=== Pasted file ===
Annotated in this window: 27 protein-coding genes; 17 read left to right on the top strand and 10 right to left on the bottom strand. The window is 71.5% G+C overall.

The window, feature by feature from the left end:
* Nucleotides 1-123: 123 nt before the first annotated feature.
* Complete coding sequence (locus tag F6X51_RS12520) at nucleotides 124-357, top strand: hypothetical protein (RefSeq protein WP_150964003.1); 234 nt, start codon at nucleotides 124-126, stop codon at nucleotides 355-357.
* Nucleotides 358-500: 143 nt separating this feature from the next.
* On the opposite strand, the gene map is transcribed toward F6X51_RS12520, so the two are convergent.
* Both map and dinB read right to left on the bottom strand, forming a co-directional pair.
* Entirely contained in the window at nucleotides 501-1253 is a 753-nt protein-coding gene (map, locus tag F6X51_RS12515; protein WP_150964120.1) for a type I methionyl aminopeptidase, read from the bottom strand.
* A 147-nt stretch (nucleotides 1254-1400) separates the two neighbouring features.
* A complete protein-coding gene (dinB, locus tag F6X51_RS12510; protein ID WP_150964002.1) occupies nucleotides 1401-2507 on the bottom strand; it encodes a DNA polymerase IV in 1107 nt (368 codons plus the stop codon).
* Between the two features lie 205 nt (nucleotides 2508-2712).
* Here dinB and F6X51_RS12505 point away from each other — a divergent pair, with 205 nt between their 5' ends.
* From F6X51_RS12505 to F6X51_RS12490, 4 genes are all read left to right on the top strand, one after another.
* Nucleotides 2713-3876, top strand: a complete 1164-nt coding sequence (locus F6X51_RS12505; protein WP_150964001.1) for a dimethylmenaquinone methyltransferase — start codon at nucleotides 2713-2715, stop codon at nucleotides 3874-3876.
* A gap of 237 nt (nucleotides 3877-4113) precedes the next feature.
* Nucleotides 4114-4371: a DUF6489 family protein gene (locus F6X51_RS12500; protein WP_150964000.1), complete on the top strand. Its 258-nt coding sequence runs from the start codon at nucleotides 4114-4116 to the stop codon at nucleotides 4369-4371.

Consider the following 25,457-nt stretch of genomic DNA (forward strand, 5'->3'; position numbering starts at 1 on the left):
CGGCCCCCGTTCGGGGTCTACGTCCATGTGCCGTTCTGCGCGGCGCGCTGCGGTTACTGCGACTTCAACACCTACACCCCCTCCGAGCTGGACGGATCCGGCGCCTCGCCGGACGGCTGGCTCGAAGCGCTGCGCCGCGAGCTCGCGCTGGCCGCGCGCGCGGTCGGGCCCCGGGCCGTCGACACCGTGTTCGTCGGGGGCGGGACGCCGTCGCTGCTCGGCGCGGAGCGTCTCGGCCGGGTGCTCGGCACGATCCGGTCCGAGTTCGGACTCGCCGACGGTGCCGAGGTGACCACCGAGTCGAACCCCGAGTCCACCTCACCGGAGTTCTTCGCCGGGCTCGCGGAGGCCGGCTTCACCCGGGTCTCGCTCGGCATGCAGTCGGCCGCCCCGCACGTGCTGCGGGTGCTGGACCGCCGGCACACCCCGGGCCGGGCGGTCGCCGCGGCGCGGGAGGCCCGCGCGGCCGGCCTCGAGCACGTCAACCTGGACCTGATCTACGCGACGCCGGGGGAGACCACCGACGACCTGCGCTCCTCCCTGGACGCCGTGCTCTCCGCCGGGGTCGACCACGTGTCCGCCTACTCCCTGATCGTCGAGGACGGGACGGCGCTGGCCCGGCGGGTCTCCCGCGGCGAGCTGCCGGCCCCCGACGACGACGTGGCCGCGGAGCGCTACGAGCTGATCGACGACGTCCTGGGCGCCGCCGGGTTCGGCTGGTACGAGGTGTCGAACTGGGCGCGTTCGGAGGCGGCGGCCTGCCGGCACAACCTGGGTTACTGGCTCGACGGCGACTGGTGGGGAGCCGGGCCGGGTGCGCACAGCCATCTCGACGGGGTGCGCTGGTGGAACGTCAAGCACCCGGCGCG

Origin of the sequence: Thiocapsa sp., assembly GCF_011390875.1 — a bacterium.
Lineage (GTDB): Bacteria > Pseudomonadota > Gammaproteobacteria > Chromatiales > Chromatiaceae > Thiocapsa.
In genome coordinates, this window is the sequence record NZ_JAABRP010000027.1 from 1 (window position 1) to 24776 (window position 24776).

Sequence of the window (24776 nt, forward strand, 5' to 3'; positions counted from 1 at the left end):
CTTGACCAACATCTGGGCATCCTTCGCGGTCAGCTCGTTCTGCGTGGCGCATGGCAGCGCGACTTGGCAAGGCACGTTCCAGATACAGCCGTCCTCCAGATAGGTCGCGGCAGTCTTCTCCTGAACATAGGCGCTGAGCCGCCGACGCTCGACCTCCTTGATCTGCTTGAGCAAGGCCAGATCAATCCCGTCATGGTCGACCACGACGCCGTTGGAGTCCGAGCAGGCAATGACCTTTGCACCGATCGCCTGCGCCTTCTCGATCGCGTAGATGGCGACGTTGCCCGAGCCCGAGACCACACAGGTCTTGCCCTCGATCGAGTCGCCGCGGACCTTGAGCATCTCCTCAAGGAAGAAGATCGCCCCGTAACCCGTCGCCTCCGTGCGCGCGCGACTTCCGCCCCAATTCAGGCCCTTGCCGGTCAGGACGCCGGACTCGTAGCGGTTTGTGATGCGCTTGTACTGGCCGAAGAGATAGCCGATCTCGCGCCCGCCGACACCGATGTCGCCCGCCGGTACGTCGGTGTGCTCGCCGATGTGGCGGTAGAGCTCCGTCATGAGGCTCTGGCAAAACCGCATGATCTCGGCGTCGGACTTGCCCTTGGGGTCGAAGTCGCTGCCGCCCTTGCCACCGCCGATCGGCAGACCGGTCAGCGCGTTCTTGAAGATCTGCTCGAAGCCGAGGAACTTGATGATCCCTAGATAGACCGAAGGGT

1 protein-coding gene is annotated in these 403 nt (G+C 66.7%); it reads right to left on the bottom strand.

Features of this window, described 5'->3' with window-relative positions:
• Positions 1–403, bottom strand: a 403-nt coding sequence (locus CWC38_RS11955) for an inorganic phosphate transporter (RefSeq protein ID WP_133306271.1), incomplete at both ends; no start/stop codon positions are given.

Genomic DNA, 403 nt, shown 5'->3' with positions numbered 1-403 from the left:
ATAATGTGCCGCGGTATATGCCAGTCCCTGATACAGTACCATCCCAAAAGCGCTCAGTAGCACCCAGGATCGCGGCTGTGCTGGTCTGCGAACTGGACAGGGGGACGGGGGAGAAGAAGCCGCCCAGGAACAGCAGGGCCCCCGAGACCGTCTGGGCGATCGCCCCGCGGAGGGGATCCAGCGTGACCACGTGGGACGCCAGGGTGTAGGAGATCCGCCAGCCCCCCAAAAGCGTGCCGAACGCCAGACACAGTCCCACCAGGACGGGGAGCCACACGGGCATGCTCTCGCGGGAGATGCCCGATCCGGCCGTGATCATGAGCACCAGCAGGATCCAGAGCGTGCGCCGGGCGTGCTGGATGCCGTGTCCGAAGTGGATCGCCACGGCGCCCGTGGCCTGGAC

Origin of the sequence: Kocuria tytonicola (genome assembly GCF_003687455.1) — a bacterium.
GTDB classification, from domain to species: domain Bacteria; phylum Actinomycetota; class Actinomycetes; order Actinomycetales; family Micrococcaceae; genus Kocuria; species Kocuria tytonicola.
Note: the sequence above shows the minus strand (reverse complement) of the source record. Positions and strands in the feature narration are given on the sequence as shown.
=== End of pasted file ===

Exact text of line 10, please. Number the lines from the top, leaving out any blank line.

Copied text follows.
* A complete protein-coding gene (dinB, locus tag F6X51_RS12510; protein ID WP_150964002.1) occupies nucleotides 1401-2507 on the bottom strand; it encodes a DNA polymerase IV in 1107 nt (368 codons plus the stop codon).